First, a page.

PODCASTING – using the internet to make digital spoken word recordings available for downloading to a computer or mobile device – is an increasingly popular way of sharing stories and at the Newcastle Podcast Festival Awards on Sunday 21 February, a local connection took out one of the categories.
Coonamble-born Donna Welsh Meehan and her niece Denise Murray headed along to the glitzy presentation gala event and came home with the prize for the prestigious Podcast of the Year category.
Donna’s story was recorded in an interview by Karindy Clarke for the Newcastle Libraries in 2020 as part of their NAIDOC Week podcast series “Newcastle’s First Storytellers: Always Was, Always Will Be”.
Donna and her family are part of the stolen generation.
She and six of her siblings were taken from their mother Beatrice in 1960 when Donna was five years old.
Her brother Barry was nine, James (Widdy) was seven, Robbie was four, Kevin (Sooty) was two and twins Jayne and Wayne were just six weeks old.
The children were separated and Donna was adopted to a family in Newcastle.
Beatrice later gave birth to four other children – Kim, Sonny, Frankie and Debbie – who all grew up in Coonamble.
Donna did not find her Coonamble family until she was twenty seven.
She says she came ‘home’ to discover that her family had always expected her to return.
“Coonamble will always be my belonging but I live in Newcastle and work here,” says Donna
In the Podcast Donna shares her experiences of working on Awabakal Country, her response to the Black Lives Matter March, her Chaplaincy Ministry with the teenage Aboriginal boys at Frank Baxter Kariong, being an Indigenous Radio Producer for fifteen years, and also her autobiography “It is no Secret” which was published by Random House in 2000.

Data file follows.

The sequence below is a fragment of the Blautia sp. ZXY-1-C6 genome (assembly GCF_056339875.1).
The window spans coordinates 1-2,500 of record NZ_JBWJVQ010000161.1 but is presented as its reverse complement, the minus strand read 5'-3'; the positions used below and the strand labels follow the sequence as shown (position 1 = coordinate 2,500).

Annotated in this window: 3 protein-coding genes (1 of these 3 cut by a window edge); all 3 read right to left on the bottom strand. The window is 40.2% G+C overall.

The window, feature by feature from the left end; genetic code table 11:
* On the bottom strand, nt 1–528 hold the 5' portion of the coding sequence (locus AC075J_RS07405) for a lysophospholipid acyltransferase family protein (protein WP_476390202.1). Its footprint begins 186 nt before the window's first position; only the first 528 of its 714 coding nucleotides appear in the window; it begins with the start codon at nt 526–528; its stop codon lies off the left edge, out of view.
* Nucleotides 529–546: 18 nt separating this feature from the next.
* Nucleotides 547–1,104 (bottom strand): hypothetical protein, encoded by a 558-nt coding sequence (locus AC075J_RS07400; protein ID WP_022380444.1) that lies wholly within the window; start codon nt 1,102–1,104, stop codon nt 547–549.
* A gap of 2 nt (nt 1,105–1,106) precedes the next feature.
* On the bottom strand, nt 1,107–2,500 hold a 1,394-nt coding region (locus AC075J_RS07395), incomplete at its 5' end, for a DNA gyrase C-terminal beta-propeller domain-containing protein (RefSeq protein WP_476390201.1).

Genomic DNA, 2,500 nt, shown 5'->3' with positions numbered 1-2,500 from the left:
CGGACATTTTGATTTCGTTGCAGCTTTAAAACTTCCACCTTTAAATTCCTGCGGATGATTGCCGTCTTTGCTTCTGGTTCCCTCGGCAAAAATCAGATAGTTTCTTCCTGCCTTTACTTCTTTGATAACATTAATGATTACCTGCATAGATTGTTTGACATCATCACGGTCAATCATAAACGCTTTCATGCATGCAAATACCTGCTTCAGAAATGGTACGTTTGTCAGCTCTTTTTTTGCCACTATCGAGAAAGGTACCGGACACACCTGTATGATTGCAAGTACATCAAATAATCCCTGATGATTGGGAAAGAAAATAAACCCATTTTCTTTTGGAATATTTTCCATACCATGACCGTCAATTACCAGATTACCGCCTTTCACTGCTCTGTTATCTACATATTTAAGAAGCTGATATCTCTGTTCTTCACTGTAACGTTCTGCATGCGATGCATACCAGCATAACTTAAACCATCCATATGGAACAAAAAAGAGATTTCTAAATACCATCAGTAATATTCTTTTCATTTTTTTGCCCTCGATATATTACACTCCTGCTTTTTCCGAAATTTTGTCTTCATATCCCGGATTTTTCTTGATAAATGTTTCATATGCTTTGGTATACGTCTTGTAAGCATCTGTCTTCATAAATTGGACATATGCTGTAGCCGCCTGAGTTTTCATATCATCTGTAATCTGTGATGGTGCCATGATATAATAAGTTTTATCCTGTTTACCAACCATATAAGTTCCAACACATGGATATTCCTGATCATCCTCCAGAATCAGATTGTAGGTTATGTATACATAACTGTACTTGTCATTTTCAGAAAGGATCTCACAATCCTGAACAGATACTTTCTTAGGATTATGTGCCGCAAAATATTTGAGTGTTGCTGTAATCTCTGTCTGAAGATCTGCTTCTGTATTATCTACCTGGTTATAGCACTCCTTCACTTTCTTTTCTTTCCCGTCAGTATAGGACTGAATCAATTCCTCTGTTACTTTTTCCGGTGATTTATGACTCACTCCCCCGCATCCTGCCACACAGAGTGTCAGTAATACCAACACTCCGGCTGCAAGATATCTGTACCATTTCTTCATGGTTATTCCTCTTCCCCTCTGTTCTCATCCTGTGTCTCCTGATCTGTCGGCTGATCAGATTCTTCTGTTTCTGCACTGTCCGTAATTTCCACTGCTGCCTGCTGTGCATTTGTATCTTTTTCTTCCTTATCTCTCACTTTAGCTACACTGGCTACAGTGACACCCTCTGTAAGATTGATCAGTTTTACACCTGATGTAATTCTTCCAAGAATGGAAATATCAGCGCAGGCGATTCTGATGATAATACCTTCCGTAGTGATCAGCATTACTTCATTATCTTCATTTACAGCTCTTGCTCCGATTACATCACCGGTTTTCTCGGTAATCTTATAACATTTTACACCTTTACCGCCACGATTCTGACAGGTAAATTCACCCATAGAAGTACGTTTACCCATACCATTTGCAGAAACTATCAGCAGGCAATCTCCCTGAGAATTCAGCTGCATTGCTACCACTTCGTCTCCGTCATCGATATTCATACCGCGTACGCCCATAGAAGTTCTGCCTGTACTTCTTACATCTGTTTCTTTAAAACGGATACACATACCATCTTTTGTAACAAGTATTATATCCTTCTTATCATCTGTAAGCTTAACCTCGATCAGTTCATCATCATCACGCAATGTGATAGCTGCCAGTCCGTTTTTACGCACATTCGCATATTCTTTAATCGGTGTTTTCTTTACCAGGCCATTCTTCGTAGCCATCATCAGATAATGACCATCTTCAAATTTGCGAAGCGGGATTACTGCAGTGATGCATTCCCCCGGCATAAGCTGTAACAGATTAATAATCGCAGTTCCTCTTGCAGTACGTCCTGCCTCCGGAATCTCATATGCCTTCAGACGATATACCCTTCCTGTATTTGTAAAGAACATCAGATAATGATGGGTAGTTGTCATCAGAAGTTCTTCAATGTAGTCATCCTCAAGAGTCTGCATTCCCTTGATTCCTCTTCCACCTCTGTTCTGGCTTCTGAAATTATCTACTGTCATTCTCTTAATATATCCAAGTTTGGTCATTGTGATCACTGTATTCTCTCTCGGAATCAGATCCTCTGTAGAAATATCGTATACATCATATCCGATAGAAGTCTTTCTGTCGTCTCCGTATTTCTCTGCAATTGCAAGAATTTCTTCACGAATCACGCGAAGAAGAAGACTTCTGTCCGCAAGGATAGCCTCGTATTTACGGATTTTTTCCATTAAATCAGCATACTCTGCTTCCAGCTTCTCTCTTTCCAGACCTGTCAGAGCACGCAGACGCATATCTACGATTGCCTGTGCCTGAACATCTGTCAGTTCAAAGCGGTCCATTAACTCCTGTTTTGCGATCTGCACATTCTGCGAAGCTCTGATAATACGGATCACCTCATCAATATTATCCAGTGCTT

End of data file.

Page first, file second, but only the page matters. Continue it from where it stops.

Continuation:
She is now an international author as her book has been published in French and in a Readers Digest compilation in New Zealand.
Donna is a strong advocate for the power of storytelling.
Her story has been recorded in ‘Novocastrian Tales’ by Elephant Press, ‘Stolen Children – Their Stories’ by Carmel Bird, ‘Real Australians’ on the ABC, ‘Mums the Word’ on SBS, and in the Awabakal Co-op Booklet ‘Because of Her, We Can’.
In 2012, Donna spoke in Parliament at Canberra on the fourth anniversary of the National Apology and received the Prime Minister’s Community Award for her contribution to Aboriginal Education and the Arts.
“Kevn Rudd phoned me one Thursday night and spoke to me,” she said. “He asked my permission to share my story in Parliament!”
“I went to Parliament and was taken to morning tea.”
Donna has worked in several government positions including Education, Community Services, Health and the Awabakal Co-op and is currently on staff at the John Hunter Hospital in Newcastle where she worked for many years as a social worker and Aboriginal Hospital Liaison Officer. She has been a keynote speaker in New Zealand and Papua New Guinea.
She says she acknowledges Coonamble everyday and is proud of her family.
“I believe in the strength, capacity and resilience of all Aboriginal people”.
Donna says the Podcast awards evening was a very glamorous event and she enjoyed being in a room with so many people who have found their voice.
“Everybody’s story is important, everybody’s story is powerful,” she said. “You need to follow your dream. I guess that’s what I’ve done, not that it’s what I set out to do.”
“I just had to prove myself.
“I started out trying to prove to the white people that I could do what they could do. And then I just wanted to prove it to myself,” she said.
“I just kept on striving and working.”